And there’s no uniform key for this test. The white registrar reads the answers and decides whether you answered correctly or not. I’m sure this test, on the rare occasion it was given to white people at all, was graded more leniently when the hand turning it in wasn’t colored.

So. Take it and see if you would be able to vote in Louisiana in 1964, less than 60 years ago.

Ten minutes to complete 30 questions is about twenty seconds per question, and you have to get every single one correct. If this was an actual literacy test, I would pass with flying colors, because I can read well enough to know that some of these questions are unanswerable, but it’s not about literacy. It’s about creating a standard that no one can meet and then applying it unfairly to Black people. It’s giving Black people additional burdens to be perfect that white people don’t have. It’s disparaging Michelle Obama for showing her arms in her White House portrait even though Melania has nude photoshoots online. It’s arresting Black people for marijuana at 3 times the rate of white people, even though the same percentage of Black people smoke weed as white people. (x) It’s Black college students being just as likely to find employment as white people who didn’t even finish high school. (x) It’s cops shooting unarmed Black people and taking a white mass shooter to Burger King. (x)

A lot of Black kids heard this refrain from our parents growing up: You have to be twice as good as the white folks to get half as far. However. When the judge and jury of your achievement is White America, you can still fail the test they never even have to take.

 

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Race

A moment for Gwen Berry

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It’s so funny to me that Conservatives think we care what they have to say about Gwen Berry being unpatriotic when those same people don’t care that the Capitol was stormed and vandalized.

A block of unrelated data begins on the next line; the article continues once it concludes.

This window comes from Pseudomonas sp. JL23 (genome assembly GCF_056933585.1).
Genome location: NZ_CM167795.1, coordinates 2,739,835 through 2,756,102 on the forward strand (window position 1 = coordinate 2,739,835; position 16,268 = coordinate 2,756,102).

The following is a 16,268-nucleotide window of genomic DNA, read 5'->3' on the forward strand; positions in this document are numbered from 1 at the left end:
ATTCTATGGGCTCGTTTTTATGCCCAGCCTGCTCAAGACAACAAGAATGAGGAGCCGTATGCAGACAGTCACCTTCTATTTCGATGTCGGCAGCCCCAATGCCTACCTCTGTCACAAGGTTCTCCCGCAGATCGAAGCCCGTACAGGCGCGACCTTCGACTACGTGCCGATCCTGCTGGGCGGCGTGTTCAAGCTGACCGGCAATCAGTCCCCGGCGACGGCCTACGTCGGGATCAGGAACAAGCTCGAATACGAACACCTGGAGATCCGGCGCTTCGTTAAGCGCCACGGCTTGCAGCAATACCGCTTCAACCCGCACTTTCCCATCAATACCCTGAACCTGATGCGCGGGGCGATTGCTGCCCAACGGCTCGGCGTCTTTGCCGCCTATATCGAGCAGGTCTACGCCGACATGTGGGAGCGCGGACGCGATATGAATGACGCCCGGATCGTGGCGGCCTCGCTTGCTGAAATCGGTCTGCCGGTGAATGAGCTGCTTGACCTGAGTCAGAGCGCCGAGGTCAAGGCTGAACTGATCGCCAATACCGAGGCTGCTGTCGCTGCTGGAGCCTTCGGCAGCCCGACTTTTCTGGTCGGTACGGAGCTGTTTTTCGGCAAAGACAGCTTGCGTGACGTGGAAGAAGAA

One of these is a protest.

The other is a crime.

**Black lady turns away from the flag.**

WHAT A DISGRACE TO AMERICA!

**White people break into the Capitol and erect a gallows to hang elected officials.**

awwww economic anxiety 🥺🥺🥺🥺

 

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Race

France is giving the United States another Statue of Liberty.

Another symbol of liberty to a country that’s still oppressing its people.

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NYC has another Statue of Liberty on the way. France is sending us a smaller version to be placed on Ellis Island just across the water from Liberty Island where the original stands as a beacon to freedom…or something.

This new bronze statue, nicknamed the “little sister,” is one-sixteenth the size of the world-famous one that stands on Liberty Island.

“The statue symbolizes freedom and the light around all the world,” said Olivier Faron, general administrator of the CNAM [National Museum of Arts and Crafts]. “We want to send a very simple message: Our friendship with the United States is very important, particularly at this moment. We have to conserve and defend our friendship.”

(cont. CNN)

If you want to put a symbol of “freedom and light” anywhere, it shouldn’t be in the United States.

If you want to give the Statue of Liberty to the United States all over again anyway, give it in the spirit with which it was originally intended in the first place — as a gift to celebrate Black Americans.